Wednesday, April 15, 2009

Price saves his emotion for after the game, another loss to Boston.

Time to discuss Montreal's Sacred Cow, aka; Carey Price.

Carey Price, to me, is a decent goalie. Nothing more, nothing less. Can he get hot? Of course he can, just as any decent goalie could. He has some very good technical skills. Although, puck handling clearly is not among them. I jump out of my seat in anticipation every time I see him leave his crease to play a puck. But what he doesn't have, and the one thing Habs fans hung their collective hat on last year was, mental toughness. I think the Montreal faithful have confused dispassionate play for "calmness". Price isn't overly demonstrative in net, which is fine. Many a great goaltender has not been. But, he goes beyond being "calm". He looks downright sedated in there most of the time. I know teams don't want to look behind them and see a goalie who looks like he's over anxious all the time. I get that. But I also know that players like to play in front of a goalie that they KNOW cares as much as they do, and battles as hard as they do. Anyone who claims Price has shown that, has not been paying attention. I've mentioned it here before, that he gives up on plays quite often. Contrast that with Thomas, and it's striking. Price assumes the guy left uncovered on the far post will score once the puck gets there. Thomas defies you to score and makes you earn every goal you get. It's a distinct, and telling, personality difference.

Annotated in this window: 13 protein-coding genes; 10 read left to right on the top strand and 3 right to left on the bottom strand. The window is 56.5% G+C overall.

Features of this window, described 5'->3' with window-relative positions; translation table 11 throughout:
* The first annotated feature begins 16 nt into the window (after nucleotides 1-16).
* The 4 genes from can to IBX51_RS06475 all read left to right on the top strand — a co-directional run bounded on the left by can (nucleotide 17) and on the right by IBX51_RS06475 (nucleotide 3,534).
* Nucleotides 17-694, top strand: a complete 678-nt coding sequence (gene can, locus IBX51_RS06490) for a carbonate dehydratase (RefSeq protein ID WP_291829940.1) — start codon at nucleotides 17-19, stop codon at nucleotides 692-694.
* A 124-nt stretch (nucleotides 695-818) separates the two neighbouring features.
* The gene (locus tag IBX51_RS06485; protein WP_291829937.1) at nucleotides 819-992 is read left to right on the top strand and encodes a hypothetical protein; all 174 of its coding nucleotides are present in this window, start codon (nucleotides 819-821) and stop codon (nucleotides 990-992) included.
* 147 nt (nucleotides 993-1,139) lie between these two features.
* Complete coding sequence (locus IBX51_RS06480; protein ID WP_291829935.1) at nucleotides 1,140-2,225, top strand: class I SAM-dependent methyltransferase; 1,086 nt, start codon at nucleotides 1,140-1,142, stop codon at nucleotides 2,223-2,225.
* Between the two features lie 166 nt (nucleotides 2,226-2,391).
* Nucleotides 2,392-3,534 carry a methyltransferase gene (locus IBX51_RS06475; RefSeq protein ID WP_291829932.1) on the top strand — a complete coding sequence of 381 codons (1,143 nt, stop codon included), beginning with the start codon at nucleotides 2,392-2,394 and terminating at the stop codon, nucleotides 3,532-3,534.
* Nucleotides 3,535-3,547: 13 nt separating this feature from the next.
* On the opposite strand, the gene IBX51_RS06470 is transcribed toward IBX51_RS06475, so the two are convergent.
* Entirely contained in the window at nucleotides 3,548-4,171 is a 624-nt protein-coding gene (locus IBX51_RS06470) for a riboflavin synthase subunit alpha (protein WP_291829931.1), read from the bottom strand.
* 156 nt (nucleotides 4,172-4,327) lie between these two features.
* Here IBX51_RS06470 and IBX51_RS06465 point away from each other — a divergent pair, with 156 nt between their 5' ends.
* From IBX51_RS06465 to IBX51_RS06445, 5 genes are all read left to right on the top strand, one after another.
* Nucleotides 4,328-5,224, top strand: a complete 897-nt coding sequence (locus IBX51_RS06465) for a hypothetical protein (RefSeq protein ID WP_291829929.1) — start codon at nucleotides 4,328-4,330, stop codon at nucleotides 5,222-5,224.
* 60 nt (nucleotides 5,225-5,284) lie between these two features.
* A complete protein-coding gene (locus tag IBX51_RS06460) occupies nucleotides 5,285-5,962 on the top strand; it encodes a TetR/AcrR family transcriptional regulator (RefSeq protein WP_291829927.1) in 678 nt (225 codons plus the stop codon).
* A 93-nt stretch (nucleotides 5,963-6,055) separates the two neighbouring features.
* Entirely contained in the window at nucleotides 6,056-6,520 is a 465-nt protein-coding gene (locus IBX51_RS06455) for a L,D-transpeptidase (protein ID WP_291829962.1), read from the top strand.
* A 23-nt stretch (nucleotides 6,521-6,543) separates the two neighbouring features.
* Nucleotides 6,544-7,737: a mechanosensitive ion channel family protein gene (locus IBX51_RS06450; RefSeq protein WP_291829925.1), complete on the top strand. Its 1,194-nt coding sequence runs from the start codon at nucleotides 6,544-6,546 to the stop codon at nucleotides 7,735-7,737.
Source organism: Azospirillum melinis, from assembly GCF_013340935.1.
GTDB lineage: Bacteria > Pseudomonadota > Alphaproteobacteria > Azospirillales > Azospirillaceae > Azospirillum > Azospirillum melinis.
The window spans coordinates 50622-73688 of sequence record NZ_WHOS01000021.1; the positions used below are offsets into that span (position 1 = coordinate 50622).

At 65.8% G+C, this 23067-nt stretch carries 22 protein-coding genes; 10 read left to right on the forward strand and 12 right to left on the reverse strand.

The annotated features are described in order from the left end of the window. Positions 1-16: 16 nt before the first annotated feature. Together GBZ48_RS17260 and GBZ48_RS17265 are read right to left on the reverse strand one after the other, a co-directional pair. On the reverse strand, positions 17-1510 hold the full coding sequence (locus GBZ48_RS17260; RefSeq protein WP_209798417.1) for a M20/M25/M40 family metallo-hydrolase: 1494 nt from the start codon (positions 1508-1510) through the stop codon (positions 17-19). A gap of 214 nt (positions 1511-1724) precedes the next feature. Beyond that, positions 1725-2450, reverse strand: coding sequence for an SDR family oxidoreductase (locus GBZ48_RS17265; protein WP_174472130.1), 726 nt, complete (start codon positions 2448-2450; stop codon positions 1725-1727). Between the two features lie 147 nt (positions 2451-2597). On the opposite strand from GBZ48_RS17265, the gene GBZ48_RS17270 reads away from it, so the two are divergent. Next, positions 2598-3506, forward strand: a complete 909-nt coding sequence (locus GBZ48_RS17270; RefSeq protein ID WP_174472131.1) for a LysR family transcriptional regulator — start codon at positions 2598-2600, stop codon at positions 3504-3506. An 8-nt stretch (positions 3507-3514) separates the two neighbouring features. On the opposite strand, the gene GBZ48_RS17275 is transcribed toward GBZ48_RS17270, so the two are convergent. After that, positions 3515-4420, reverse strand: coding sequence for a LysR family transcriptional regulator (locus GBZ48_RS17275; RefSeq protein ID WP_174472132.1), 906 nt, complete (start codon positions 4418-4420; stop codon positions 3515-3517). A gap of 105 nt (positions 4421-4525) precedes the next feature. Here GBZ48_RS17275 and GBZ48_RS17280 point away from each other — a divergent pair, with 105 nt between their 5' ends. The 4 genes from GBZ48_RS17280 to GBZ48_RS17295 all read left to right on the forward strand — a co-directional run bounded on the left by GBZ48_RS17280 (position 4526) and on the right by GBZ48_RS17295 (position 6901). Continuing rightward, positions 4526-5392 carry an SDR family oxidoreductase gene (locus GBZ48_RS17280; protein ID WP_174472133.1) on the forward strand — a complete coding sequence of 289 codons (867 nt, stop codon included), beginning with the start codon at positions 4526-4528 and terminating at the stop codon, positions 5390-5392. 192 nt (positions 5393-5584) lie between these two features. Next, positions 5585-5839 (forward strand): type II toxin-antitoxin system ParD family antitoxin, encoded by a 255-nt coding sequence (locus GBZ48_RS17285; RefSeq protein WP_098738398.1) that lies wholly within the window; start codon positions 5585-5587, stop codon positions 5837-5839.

I look at it like this; Thomas has been doubted, mocked and written off his entire professional career. Price on the other hand, has had nothing but rave reviews amid expectations of greatness. Obviously the underdog will always have more of a chip on his shoulder, while the "next great thing" has more of a tendency to develop lazy habits etc. In Price, I see not that calm persona the Habs fans see, rather a timid youngster, too insecure to fully exert himself or emote openly on the ice. Pressure and high expectations manifest themselves in many ways. Some people it's obvious, they can't stand still, they have many twitches and quirks etc.But for some, it's much more subtle. And in my eyes, Price clearly falls into that latter category. Watch him after a goal against, especially a soft one (he gives up one softy per game, so you'll get your chance). His reaction, rather than a Tim Thomas like display of anger at himself, is a sullen, beaten....almost embarrassed look. The slight head shake as if he's in disbelief that HE of all people has allowed a goal. If I'm a teammate or a fan, I'd much rather see my goalie pissed at himself, not looking around as if to say "it wasn't my fault"